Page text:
The Silver bullet remix was terrible & sounded like a bedroom tape.

    Hijack – Hold no Hostage & also Mc Mello – Total Eclipse of the art..Commented on the record companies tactics.

    Silver Bullet worked with Public Enemies Bomb Squad on his second lp & some track tempos were even faster..I liked 20 seconds to comply but rapping fast only sounded good if the mc had breath control. Kamanchi Sly from Hijack & Demon Boys had breath control. but there were so many rappers gasping for breath between words. ( Gunshot & Hardnoise )

    Mc Duke – Final conflict also used the Omen movie soundtrack..

    Silver bullet / Norman cook scan is in my details.

    • That highlighted section in HHC says it all.

      I agree that unconnected, profit-making remixes are soulless. You could argue they take an unheard style to the masses but generally they’re to popularizse the DJ/strengthen their career by hijacking underground sounds. That Ofra Haza sample in the Rakim track raised the profile of two “foreign” sounds in the UK mainstream but I hear what you’re saying: it simultaneously made both works meaningless.

      Peace.

  2. @thelement your argument makes no sense because Rakim was busy doing songs with Jody Watley at the height of his fame. Later he made a song with Truth Hurts which had a Bollywood sample so making something more palatable to a wider audience was something he wasn’t against doing. all the greats have sold out at some point or another.

    • I agree; there’s less and less rappers who haven’t gone commercial/sold out the further time moves on. Although I think the above commenter’s point was “selling out” being forced on you via a DJ remix rather than selling out yourself.

    • Dj’s had an option to be on record label mailing lists & they would send them pre-released stuff. The dj would have to respond & fill a questionaire.

      Hip Hop used to value & respect genuine & authentic artists. Uk Record labels wanted them to dilute the content to crossover & many refused. New studio technologies meant they could get a remixer behind the scenes without consent. Now they could make more versions for different audiences. However the listeners were confused & did not know if those songs were the original or a remix. So the thought the act sold out . The reception would have been different if the act nominated.. or was aware the remixer.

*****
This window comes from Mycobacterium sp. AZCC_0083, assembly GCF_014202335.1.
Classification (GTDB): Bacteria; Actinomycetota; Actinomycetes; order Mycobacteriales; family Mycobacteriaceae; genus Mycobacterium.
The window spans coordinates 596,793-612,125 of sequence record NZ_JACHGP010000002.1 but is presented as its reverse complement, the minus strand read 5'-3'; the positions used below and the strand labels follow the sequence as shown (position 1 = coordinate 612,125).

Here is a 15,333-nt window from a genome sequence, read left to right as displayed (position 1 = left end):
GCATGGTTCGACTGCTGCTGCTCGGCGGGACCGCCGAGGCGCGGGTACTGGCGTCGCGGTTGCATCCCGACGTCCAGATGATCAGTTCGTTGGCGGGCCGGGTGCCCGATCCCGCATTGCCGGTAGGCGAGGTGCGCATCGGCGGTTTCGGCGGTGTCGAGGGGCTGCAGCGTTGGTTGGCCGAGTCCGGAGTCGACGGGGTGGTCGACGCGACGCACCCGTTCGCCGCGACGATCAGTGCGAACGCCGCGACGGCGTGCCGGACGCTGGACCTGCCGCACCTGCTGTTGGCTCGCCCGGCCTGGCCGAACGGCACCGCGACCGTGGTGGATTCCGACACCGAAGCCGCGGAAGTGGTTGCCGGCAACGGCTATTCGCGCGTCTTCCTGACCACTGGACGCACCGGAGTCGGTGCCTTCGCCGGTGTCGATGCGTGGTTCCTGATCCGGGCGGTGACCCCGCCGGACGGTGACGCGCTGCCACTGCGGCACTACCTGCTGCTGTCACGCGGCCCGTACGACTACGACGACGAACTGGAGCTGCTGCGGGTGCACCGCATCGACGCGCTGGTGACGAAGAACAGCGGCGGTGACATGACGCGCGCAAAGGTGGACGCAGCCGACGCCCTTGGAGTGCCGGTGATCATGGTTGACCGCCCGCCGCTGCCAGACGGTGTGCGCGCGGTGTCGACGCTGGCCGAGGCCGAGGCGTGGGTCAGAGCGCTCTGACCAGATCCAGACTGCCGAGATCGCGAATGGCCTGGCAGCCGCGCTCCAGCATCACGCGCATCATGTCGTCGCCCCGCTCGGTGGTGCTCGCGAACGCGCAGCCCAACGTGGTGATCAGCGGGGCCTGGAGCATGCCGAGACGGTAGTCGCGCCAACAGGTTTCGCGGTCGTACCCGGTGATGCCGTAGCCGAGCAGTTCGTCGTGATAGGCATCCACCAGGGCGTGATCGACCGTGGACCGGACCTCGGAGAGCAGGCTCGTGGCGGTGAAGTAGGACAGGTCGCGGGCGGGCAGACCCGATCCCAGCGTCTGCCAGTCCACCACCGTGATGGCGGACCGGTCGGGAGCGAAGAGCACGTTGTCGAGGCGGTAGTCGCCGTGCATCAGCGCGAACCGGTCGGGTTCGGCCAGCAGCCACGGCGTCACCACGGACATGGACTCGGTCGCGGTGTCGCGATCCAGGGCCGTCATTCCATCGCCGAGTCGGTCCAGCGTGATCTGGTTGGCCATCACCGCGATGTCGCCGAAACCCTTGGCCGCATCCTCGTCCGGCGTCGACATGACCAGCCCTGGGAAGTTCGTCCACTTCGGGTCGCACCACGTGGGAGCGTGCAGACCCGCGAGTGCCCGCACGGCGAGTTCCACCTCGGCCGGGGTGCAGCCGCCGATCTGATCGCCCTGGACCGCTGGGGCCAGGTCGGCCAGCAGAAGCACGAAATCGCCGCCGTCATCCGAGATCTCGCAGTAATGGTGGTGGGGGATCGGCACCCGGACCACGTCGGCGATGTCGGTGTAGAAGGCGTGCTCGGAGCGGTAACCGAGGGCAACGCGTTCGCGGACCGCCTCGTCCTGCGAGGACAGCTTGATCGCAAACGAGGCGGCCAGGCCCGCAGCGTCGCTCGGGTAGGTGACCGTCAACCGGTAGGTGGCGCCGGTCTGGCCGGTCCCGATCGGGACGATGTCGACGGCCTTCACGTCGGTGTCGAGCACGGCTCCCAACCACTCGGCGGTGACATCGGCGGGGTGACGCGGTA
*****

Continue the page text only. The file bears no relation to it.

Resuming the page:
There’s a dj magazine named Mixmag.. Rakim was interviewed & said he thought the remix was a piece of s….. I’m still searching for that edition to counter the revisonists.

      A dj producer or remixer was supposed to enhance the artist.There are many interviews of Coldcut & their talking about themselves & what they did & not Rakim. Coldcut also had a release named ..not paid enough as they thought they deserved more. That behavior was not respected in that era.

      Take a look at the paid in full.. or the endless. I know you got souls remixed videos . Do those video’s represent the lyrics & vision of a Hip Hop artist?.. It could have backfired & embarrased them.

      The intro of.. Hijack – Hold no Hostage simulates someone snatching the paid in full remix record off the turntable.

      The Jody Watley feature happened because Rakim signed a lucrative contract with MCA & they shared the same record label. Dj quik ,dre ,Truth Hurts & Rakim were on aftermath.Rakim left aftermath because dre wanted him to talk gangster themes.

    • Even though I defended your opinion in my previous comments, I longer agree with you. Like your opinion in my other site, you say you’re trying to “counter the revisionists”. Are you referring to me? Because nowhere did I say a specific artist approved of their remixes.

      You sound like you’re a fan of Rakim to the extent you’ll defend any of his actions even if they’re contradictory. Apparently it’s okay for Rakim to do songs with pop “label-mates” and pop tracks with Hindu/Bollywood samples but if someone else puts “middle eastern chants” on a remix that’s the most offensive thing in all of Hip-Hop. The fact that Rakim himself used the line “Thinking of a master plan” from “Paid In Full” in Truth Hurts’ “Addicted” means he’s not too bothered about watering-down the meaning of his classic tracks.

      I agree with unsanctioned remixes ruining songs but c’mon, Rakim signing with Dr. Dre was a dumb move from the get-go. It wasn’t exactly unpredictable what Dre would do, or for that matter what a mainstream label would do in order to promote Rakim to the masses. Like the other commenter said, the Jody Watley feature is okay by you even though it arguably set the precedent for all the garbage Rap/R’n’B collabos by Bad Boy etc.?

      Bottom line: there is NO infallible musician. And if you want complete autonomy and artistic freedom stay independent. It’s not exactly a secret that major labels are unscrupulous.